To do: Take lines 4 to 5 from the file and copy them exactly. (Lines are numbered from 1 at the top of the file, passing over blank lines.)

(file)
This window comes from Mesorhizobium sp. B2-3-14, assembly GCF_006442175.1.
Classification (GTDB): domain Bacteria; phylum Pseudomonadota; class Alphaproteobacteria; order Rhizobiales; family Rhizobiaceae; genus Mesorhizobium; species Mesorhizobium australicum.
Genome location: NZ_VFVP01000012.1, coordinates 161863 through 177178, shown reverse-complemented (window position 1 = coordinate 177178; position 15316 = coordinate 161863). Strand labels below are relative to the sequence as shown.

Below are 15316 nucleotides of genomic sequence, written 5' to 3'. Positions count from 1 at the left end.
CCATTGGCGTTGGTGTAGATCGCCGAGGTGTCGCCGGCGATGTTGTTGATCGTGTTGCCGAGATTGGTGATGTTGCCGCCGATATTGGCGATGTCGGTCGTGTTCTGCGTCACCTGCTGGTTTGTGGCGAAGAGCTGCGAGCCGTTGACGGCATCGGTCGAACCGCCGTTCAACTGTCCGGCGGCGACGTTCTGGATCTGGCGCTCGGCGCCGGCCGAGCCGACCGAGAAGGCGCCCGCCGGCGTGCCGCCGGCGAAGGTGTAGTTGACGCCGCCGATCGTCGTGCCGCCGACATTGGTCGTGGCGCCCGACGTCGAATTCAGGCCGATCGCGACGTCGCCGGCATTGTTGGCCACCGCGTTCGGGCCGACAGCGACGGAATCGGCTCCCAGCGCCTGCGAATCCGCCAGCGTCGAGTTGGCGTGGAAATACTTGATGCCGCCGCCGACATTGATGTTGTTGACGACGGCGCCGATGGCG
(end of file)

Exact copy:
Below are 15316 nucleotides of genomic sequence, written 5' to 3'. Positions count from 1 at the left end.
CCATTGGCGTTGGTGTAGATCGCCGAGGTGTCGCCGGCGATGTTGTTGATCGTGTTGCCGAGATTGGTGATGTTGCCGCCGATATTGGCGATGTCGGTCGTGTTCTGCGTCACCTGCTGGTTTGTGGCGAAGAGCTGCGAGCCGTTGACGGCATCGGTCGAACCGCCGTTCAACTGTCCGGCGGCGACGTTCTGGATCTGGCGCTCGGCGCCGGCCGAGCCGACCGAGAAGGCGCCCGCCGGCGTGCCGCCGGCGAAGGTGTAGTTGACGCCGCCGATCGTCGTGCCGCCGACATTGGTCGTGGCGCCCGACGTCGAATTCAGGCCGATCGCGACGTCGCCGGCATTGTTGGCCACCGCGTTCGGGCCGACAGCGACGGAATCGGCTCCCAGCGCCTGCGAATCCGCCAGCGTCGAGTTGGCGTGGAAATACTTGATGCCGCCGCCGACATTGATGTTGTTGACGACGGCGCCGATGGCG